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The San Francisco call. (San Francisco [Calif.]) 1895-1913, January 01, 1900, Image 2

Image and text provided by University of California, Riverside; Riverside, CA

Persistent link: http://chroniclingamerica.loc.gov/lccn/sn85066387/1900-01-01/ed-1/seq-2/

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\A/. X. HESS.
NOTAEY i-CiiLn; AND iTi uItWi.X-.ir-LAW.
Tenth Floor. Room 1013. Claua SpredteU Bids.
Telephone Brown 9UI.
Residence, i-l CaUlornia St.. below Fowtll.
f>An Francisco.
Iowa Dutch Off to the War.
CHICAGO, Dec. 31.— A special to the
Times-Herald from Orange City, la,, says:
An entire regiment of Boldiers is said to
be-en route from the Dutch colony in
this (Sioux) -county to join the Boers in
the. Transvaal. •
Cargo Evans' Ale and Stout
Has Just been received by Sherwood & Sherwood*
Sore Spot
Can be bought tnywlifre, but our dips, which
fit the cose without a slip or pech, caa only U.-
had of us.
Oculists' prescrlptlorw filled.. Quick rfpalr-
injr. Factory on (remises. Pboie. Mala 10.
642 Market st. NsTßu^iiTa
¦H-'M M l.r.M"I"l"I"l"I"l"I"I"I"l"H"I-I"l-l"I-H"H"l-I"I"I"l"M I-M^-I-4-H-M I I I-i-
•• ¦ i \ /// Health and diisease are physi- *F
;; '^fi'^v^^^ * dal conditions upon which de- X
'.'. /^^^^^(, "^^^\ pend pleasure or pain, content- f,
± /tf^^^^^^v^^s^s ment or unhappiness, success T
f /f^°*t S AHDEN or fal!uro - Hea!th 'S essential f
** /^^^^Sr^-^^SJ^*^ ¦' i \ c accom pl' snmen t of every
| purpose, while sickness thwarts J
4. c es^ ii n t eres *s and loftiest t
| S yy]W™ aims ' Wh y. if you are |j
'•' sick need you remain so when j;!
II by the application of electricity through my jj
I * thousands of people are being restored to , health every year — over 8000 •:?
•; of them for 1899. If it is convenient for you to call at my office do so
.. and I will explain the belts to you; if not, send for my free book,""THREE *i*
I* CLASSES OF MEN," which explains all. Consultation and advice free. .*.
•• Office hours 9 to 6; Sundays 10 to 1., . X
'£ DR T A SANDFN 18 THIRD street, j
¦ H9!4 B«ath Bjring Btre«t, Los Aagelet, Cal.; Raml Bailding, PortUnd, Or. «|«
Germany will recognise ¦ the unimpeach
able validity of our position. We shall
enforce such claimß as we possess with
every desire to cause the least possible
Inconvenience to trade among friendly
states; but at the same time we shall act
with a firm determination to assert our
rights as a belligerent powrr." V~
[Special Cable to the New Tork Herald. Copy
right, lti:*. by James Gordon Bennett, lie
publlratlon of this dispatch Is prohibited.
All rights reserved in the United States and
Great Britain.]
LONDON. Jan. L— The Daily Telegraph
publishes this dispatch from its si>ecial
FRERE CAMP. Dec. 31.-It Is stated
the Boer bridge below Mount Hlangwana
has been washed away, leaving some of
the Boers isolated on this side. The In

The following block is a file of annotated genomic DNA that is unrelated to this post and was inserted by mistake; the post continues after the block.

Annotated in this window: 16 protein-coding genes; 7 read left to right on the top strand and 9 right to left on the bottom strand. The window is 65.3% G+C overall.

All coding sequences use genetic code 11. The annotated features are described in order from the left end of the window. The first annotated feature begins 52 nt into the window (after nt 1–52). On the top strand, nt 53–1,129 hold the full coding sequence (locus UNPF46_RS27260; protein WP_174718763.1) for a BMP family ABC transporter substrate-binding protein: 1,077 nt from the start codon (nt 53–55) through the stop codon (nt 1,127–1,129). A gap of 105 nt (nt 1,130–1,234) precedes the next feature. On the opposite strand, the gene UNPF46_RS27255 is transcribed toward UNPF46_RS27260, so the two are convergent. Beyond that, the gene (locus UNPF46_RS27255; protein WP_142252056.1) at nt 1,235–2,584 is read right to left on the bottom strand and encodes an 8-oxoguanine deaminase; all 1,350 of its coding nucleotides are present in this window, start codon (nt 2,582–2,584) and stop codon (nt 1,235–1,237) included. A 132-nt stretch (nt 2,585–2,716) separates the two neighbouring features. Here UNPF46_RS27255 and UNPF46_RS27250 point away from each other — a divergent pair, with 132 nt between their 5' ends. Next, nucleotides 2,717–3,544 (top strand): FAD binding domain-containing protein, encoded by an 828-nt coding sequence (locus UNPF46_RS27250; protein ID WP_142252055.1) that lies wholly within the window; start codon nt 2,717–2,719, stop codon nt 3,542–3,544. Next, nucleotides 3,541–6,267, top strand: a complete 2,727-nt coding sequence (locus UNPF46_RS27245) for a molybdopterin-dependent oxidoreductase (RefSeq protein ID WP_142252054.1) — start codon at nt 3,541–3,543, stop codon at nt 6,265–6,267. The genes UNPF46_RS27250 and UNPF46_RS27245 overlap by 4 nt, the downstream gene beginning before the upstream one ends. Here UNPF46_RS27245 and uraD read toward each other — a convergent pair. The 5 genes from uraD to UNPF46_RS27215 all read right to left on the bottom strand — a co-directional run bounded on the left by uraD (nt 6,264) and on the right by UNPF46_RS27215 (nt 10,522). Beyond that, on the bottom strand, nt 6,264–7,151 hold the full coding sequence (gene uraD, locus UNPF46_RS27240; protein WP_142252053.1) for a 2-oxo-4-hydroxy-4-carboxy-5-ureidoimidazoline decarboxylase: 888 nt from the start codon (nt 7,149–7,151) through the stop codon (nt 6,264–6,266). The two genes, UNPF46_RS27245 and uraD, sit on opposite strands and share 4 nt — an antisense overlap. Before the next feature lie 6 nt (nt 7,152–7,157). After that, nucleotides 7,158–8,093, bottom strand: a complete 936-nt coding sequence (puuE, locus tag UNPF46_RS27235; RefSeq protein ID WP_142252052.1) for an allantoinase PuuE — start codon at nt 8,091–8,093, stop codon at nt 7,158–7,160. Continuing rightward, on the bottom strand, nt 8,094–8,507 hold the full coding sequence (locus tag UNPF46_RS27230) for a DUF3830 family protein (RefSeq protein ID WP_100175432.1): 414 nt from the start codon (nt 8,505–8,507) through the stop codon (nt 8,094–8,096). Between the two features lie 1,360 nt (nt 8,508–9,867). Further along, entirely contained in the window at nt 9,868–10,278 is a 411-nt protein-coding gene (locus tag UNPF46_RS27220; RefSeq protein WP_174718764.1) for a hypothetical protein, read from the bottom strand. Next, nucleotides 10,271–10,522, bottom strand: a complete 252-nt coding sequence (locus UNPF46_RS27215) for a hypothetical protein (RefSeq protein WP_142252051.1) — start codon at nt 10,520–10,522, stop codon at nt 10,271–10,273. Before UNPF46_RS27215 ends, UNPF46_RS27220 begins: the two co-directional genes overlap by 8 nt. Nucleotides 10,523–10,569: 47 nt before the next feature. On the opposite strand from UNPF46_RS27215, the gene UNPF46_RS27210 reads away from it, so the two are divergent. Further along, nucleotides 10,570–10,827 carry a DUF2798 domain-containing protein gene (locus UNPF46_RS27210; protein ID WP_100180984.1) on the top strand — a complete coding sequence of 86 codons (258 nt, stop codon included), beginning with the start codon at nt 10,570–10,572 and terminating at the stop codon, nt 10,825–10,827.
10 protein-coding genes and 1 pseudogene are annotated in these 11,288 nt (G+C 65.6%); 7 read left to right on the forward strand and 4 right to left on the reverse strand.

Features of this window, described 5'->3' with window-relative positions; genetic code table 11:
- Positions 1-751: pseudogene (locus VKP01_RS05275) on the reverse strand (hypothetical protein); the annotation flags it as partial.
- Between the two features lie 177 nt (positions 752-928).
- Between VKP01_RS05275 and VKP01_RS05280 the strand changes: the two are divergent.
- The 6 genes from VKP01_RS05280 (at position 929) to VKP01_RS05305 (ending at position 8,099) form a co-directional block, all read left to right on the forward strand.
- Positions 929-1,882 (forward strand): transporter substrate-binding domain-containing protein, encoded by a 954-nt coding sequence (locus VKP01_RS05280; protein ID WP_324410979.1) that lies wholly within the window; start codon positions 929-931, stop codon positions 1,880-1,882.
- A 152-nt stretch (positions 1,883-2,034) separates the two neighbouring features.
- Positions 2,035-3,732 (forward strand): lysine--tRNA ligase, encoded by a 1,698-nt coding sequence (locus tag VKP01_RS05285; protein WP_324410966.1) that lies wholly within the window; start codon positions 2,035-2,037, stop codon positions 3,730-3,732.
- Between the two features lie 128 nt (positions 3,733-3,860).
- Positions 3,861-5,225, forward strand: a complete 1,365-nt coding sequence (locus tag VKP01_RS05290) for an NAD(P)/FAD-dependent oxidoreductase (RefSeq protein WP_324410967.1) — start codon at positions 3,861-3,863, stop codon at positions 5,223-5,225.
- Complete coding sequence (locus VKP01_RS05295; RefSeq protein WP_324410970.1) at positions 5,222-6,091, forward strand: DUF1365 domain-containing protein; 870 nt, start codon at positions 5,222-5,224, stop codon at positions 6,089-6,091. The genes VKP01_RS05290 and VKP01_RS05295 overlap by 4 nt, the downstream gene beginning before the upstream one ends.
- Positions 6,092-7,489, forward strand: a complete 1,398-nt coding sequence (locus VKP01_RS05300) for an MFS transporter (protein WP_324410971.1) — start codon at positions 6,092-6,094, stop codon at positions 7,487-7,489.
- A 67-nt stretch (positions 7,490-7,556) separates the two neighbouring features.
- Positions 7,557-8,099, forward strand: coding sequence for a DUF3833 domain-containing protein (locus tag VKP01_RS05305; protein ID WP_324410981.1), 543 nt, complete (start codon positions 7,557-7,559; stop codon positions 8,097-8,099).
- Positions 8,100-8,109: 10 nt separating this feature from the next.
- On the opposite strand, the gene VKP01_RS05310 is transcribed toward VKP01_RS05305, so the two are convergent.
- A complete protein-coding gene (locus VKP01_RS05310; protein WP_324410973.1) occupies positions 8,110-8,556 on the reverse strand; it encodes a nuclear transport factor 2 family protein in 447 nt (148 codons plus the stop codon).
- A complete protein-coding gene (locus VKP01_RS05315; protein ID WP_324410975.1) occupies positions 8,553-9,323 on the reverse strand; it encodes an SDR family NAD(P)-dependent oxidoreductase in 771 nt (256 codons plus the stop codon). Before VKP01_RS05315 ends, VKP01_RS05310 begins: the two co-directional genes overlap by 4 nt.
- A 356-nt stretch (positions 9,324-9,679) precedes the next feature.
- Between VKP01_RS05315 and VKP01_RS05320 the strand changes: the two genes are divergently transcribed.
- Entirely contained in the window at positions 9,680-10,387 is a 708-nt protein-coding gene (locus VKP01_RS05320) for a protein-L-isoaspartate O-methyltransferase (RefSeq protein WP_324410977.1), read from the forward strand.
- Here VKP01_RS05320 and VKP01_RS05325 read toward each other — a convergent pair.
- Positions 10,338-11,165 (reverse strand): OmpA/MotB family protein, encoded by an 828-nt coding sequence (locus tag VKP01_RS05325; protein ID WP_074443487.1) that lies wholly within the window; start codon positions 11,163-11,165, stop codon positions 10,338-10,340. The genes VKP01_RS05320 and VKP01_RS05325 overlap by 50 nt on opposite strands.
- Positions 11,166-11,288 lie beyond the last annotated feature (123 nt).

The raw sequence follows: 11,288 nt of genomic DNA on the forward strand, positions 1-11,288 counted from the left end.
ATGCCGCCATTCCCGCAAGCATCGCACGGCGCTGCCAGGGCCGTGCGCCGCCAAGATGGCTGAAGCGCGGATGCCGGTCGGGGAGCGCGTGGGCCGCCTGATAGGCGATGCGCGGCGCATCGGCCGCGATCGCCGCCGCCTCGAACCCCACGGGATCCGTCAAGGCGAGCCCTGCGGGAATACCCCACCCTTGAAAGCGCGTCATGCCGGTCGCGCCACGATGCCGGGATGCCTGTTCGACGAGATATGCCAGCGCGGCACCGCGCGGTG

tended night bombardment of the Colenso
lines miscarried yesterday. Thorny
croft's Horse and a force of mounted in
fantry advanced toward Tugela River.
The Boers discovered them, as it was in
tended, turning their searchlight on the
men, and opened a heavy Mauser fire.
Our naval guns, which Were to have
seized an opportunity to cannonade the
enemy's trenches, did not fire. They
waited to hear musketry, but that was in
audible five miles away on a wet and
stormy night. So, after undergoing much
discomfort and floundering about'lnmud
and water, the troops returned to Ghieve
Much the same fate befell a recon
nolterlng force sent in the direction of
Mount Hlangwana. Our squadrons of
volunteers atttr much difficulty located
a force of Boers, who are now isolated
south of the Tugela ranges. Byings*
South African Light Horse, with two
guns, proceeded to their assistance, but
were unable in the darkness to find the
way or effect a junction for an attack.
Men and horses stumbled and fell into the
water. They were out all night and got
drenched, but returned to camp in the
Firing continues at Ladysmith' and aIBO
now at Chleveley. General Buller, with
Harts and Lytteton's brigades, is at
Frere. The Tugela River is still high.
Last night our 4.7-lnch naval guns decid
edly worried the Boers. * Two rounds of
lyddite which were fired at 3 o'clock in
the morning caused them to leave their
shelter The place is now honeycombed
with trenches. The Boers' guns are splen
didly protected and screened. Kraals,
d.-MiKa.s and trenches have all received at
tenrion from the sailors' guns, which
alone have flred since December 15. To
day, while firing, the enemy were engaged
from their works facing Colenso practi
cing in getting ranees and apparently us
ing ciyinon and Mausers. The natives
state tho enemy have mounted ten cap
tured field guns against us.
The Boers use the heliograph. They
watch and warn their men to take cover
when our big guns are ready to fire.
Thirty-one Boer wagons ha v been seen
at the Junction of Little and Blc'Tugcla
Rivers. An attempt will be made to de